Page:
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The influence of parental food preference and neophobia on children with phenylketonuria (PKU).

Research paper by Sharon S Evans, Anne A Daly, Satnam S Chahal, Catherine C Ashmore, John J MacDonald, Anita A MacDonald

Indexed on: 11 Nov '17Published on: 11 Nov '17Published in: Molecular Genetics and Metabolism Reports



Abstract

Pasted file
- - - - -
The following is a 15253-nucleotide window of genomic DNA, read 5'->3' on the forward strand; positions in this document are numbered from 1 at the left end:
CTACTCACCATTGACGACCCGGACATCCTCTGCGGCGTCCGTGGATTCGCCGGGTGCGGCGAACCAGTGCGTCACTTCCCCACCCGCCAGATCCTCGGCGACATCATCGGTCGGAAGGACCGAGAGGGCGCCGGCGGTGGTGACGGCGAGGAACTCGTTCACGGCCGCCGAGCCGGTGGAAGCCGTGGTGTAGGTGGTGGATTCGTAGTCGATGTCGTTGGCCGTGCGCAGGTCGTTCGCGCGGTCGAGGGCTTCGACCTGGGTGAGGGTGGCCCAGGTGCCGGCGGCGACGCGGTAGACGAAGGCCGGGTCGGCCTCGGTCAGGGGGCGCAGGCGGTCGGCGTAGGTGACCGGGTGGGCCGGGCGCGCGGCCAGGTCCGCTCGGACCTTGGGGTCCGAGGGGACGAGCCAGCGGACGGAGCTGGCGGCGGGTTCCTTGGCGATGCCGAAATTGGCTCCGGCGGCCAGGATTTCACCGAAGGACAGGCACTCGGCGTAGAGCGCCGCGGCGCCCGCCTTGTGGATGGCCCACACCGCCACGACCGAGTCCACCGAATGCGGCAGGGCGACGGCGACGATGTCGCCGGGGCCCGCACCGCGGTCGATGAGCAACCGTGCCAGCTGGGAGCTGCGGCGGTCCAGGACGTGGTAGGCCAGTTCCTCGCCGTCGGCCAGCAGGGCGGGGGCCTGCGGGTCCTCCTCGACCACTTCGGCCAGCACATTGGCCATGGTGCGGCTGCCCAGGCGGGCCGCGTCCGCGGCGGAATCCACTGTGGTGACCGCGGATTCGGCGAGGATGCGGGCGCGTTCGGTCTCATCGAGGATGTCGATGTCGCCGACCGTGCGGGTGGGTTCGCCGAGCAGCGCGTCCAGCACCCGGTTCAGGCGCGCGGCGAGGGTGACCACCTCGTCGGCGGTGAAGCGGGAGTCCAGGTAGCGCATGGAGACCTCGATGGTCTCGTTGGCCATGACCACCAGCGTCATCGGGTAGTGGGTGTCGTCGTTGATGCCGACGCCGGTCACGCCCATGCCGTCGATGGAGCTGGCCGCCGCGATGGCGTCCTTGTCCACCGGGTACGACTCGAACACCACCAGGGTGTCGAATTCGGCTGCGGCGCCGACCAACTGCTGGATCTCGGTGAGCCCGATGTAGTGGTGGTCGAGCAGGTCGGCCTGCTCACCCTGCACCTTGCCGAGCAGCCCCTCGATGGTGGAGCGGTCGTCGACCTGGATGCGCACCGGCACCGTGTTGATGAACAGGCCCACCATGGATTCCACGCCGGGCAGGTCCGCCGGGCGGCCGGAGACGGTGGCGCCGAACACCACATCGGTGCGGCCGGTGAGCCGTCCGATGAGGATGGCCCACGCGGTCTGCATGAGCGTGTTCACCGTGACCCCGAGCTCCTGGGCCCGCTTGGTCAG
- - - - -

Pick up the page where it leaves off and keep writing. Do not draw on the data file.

In a previous case-control study, we demonstrated that children with PKU and non-PKU controls preferred sweet foods. Additionally, children with PKU exhibited food neophobia, with no preference for bitter tasting foods associated with the taste of phenylalanine (Phe)-free L-amino acid supplements.In an observational extension study, we evaluated the influence of parental food choice and neophobia on their children's taste preferences and food neophobia.Male and female parents/caregivers of 35 children with PKU and 35 control parents, completed a neophobia and food frequency questionnaire for comparison using the same questionnaires that they completed for their children.Both groups of children (PKU and non PKU control) were rated as more food neophobic and exhibited more neophobic behaviour than parents, although children with PKU more so than non-PKU controls (PKU food neophobia p < 0.0001vs control 0.001; PKU general neophobia p = 0.003 vs control p = 0.04). Both groups of children ate significantly more sweets, sweetened drinks and potato fries than their parents but differences were greater for children with PKU who also consumed more high carbohydrate (low protein) staple foods such as bread and pasta, and more sweet snacks such as biscuits than their parents. Non-PKU control children's food choices were closer to their parent's choices.In PKU, parental food choices and their food neophobia have limited influence on their children's eating habits. Food neophobia in children with PKU may be associated with fear of eating unfamiliar foods potentially containing a source of protein or aspartame. Their preference for sweet foods may be influenced by limited food choices and habitual consumption of artificially sweetened L-amino acid supplements.